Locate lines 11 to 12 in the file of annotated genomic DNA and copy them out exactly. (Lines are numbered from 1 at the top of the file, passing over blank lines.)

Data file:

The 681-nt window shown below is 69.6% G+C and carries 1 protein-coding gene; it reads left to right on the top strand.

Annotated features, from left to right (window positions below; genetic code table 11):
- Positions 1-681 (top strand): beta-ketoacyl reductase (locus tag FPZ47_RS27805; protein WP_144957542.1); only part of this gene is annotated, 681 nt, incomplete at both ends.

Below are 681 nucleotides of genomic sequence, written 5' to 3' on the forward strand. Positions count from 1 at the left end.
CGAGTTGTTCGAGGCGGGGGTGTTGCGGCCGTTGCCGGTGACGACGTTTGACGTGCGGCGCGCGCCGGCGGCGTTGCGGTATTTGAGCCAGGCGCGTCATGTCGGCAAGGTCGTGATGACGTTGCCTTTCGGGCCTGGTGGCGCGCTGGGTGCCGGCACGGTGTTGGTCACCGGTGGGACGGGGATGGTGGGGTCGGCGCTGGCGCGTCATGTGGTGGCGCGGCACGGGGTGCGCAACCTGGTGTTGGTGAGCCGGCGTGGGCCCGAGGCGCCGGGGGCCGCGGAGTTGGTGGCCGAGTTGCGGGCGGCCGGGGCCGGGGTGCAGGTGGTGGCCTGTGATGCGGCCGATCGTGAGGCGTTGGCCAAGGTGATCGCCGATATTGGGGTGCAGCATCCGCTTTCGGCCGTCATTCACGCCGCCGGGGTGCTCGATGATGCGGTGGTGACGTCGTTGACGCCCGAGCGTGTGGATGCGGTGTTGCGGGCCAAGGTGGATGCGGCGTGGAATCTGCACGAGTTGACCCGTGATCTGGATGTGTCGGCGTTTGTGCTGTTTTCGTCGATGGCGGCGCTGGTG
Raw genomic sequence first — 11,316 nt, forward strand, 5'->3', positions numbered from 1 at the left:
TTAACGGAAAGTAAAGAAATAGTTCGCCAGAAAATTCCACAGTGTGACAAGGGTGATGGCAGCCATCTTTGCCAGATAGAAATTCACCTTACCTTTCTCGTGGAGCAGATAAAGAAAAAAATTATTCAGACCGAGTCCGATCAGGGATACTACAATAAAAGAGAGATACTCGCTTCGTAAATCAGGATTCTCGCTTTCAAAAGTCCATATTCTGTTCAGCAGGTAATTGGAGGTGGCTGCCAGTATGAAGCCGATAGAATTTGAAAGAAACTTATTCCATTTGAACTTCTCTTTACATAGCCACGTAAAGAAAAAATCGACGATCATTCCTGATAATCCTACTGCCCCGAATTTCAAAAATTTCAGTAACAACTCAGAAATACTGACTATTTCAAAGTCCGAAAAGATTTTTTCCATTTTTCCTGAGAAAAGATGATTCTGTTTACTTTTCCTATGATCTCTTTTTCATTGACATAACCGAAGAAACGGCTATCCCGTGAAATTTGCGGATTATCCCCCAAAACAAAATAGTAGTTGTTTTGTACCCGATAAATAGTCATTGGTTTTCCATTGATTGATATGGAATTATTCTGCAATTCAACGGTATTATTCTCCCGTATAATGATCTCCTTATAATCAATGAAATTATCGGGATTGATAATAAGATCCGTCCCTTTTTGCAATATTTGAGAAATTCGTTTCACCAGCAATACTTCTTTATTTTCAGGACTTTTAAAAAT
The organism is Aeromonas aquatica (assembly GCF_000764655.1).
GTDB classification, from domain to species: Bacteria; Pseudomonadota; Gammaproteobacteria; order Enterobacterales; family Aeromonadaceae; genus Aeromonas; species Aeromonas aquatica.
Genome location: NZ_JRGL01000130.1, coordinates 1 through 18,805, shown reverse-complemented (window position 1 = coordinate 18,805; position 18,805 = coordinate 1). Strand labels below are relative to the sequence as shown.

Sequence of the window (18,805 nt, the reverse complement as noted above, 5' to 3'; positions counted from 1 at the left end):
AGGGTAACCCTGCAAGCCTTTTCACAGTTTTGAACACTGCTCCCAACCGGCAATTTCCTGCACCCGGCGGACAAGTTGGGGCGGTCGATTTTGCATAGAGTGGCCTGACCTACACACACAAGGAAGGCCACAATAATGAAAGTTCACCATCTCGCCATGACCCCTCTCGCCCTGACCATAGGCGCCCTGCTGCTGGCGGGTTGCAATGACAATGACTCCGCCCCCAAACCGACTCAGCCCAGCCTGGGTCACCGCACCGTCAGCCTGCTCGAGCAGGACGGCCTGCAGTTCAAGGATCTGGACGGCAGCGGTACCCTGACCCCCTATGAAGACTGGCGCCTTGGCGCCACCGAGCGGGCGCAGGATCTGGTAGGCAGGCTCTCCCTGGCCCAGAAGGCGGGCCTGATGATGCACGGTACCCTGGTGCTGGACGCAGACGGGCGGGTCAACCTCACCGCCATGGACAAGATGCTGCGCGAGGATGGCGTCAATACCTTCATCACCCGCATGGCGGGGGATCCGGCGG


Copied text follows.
Sequence of the window (18,805 nt, the reverse complement as noted above, 5' to 3'; positions counted from 1 at the left end):
AGGGTAACCCTGCAAGCCTTTTCACAGTTTTGAACACTGCTCCCAACCGGCAATTTCCTGCACCCGGCGGACAAGTTGGGGCGGTCGATTTTGCATAGAGTGGCCTGACCTACACACACAAGGAAGGCCACAATAATGAAAGTTCACCATCTCGCCATGACCCCTCTCGCCCTGACCATAGGCGCCCTGCTGCTGGCGGGTTGCAATGACAATGACTCCGCCCCCAAACCGACTCAGCCCAGCCTGGGTCACCGCACCGTCAGCCTGCTCGAGCAGGACGGCCTGCAGTTCAAGGATCTGGACGGCAGCGGTACCCTGACCCCCTATGAAGACTGGCGCCTTGGCGCCACCGAGCGGGCGCAGGATCTGGTAGGCAGGCTCTCCCTGGCCCAGAAGGCGGGCCTGATGATGCACGGTACCCTGGTGCTGGACGCAGACGGGCGGGTCAACCTCACCGCCATGGACAAGATGCTGCGCGAGGATGGCGTCAATACCTTCATCACCCGCATGGCGGGGGATCCGGCGG